7 things those who will never retire say

62 thoughts on “7 things those who will never retire say”

  1. Definitely heard the “what if the stock market crashes” or “what if you get really sick” scenario. My take on all these “lifer” comments is that being in a position to be able to retire early, and working toward that beforehand, is just good sense financially. It means you are most likely doing money right. So if you end up able to retire early and want to–why in the world wouldn’t you?

    1. Thanks for the comment, Kalie. Excellent question: “If you end up able to retire early and want to-why in the world wouldn’t you?” Love it. ๐Ÿ™‚

  2. It goes along with #1, but what I’ve heard before is “I would probably do the same thing in retirement so I might as well stay at my job and get paid for it”. While that may be true, you are still tied to that desk, working hours you don’t set, and subject to ~20 days paid time off / year, etc etc…

    1. Interesting! For some reason I hadn’t heard that one before, but yeah…all I could say is, “interesting”. When you look at all the extra “jobiness” that comes with doing something…even if you like that thing, there’s really no comparison between working and retiring – at least in my humble mind.

  3. Thanks for this list, I will be adding some of your responses to my mental arsenal. As we haven’t told anyone our plans yet (except my parents and brother) we haven’t fielded these comments yet – but I know we will!

    1. Thanks for the comment, Mrs. PIE. Yup, the more well-known your plans are, the more of these questions and comments that you’ll get. It’s fun! ๐Ÿ˜‰

  4. “Holy crap it’s the apocalypse” had a few people look over at me when I started laughing at work

    That is my favorite one, because you are more prepared than 99% of the people that would ask it. Plus you essentially live in a portable campground! Not many people can say that!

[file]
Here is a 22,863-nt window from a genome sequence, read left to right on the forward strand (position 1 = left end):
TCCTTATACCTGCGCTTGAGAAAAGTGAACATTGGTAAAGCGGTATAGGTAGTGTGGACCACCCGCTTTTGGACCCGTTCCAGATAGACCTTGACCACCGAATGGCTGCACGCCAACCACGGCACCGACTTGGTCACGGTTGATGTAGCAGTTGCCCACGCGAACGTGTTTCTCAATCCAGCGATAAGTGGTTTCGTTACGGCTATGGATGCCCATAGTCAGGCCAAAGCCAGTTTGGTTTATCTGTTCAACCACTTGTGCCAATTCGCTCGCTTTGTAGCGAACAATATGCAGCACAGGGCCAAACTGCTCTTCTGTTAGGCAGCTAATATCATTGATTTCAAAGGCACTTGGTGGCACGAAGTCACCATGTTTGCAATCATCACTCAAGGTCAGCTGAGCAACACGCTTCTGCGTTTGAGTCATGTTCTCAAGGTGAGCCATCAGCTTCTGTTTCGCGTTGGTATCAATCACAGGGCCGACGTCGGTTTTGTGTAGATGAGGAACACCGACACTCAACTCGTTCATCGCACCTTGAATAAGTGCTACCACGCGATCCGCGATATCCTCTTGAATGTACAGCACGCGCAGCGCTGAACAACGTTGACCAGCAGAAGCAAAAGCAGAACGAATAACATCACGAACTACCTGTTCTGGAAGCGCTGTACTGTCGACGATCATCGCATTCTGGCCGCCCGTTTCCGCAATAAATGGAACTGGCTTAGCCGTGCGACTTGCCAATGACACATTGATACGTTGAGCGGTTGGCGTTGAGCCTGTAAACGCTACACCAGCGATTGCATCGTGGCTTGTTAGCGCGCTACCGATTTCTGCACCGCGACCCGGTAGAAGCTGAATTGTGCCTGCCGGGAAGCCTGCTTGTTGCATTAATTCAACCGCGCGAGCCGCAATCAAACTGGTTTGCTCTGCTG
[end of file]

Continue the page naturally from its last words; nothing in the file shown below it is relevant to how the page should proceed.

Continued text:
1. Ha! Thanks, Apathy. Yup, being mobile is a huge, huge advantage for us. Where ever the apocalypse occurs, you can bet we’ll be on the highway speeding away from it. ๐Ÿ™‚

  5. I love when I read people saying “what if the market tanks? I lost my shirt in 2008-09!” The only way you lost your shirt in equities is if you did what you aren’t suppose to do – SELL.

    1. True, Fervent! If you’re a smart investor, you minimize those presumed “losses” during market doldrums by holding. Excellent point!

  6. #3/#4 are the comments I get most frequently when I share my plans to retire June 30, 2017. I get these looks of consternation and “What will you do?”… I think to myself every single time, besides the 2 years of little things (organizing and minor maintenance items) I need to do around my house, I can think of 100 things I would rather do each week than work. I notice folks that are my parents’ generation especially cannot wrap their heads around a life where it isn’t defined and monopolized by your profession. I’ve never wanted to be defined by what I do but the longer I work, the more you can feel those definitions setting in. Great post!

    1. Amen to that! Like you, I am definitely not defined by what I do for a living. For me, IT provides a good living, and I truly do enjoy much of the work, but defining myself by my JOB is definitely not something that I am prepared to accept.

  7. โ€œI could never retire early, Iโ€™d be so bored.โ€ I am totally flummoxed by this one.
    I would posit that one might discover their purpose in life during (or in prep) early retirement. Instead of being forced to interact with the same tiresome people day after day, you could chose companions who more closely align with you values and (gasp, dare I say) purpose.

    1. True that, Jolly Ledger. With the freedom to choose what to do with your time, the opportunities and possibilities are virtually limitless. There is a BIG world out there, and much of it is *outside* of what we do for a living. All we gotta do is have the time and inclination to look for it! ๐Ÿ™‚

  8. Yeah, pretty much nailed it here Steve. ๐Ÿ™‚

    People say the funniest things when they are trapped in the pits of despair that is the modern office drone mindset.

    All of these objections are presented as if there’s no alternative to spending all your paycheck (and then some!) every month. Even if you save toward early retirement in your 30’s or 40’s and fail miserably, you will probably still have a few hundred thousand dollars saved up by your 50’s. Not quite enough to retire early for most, but that plus some growth into your 60’s plus Social Security and you’ll have a very comfortable regular retirement.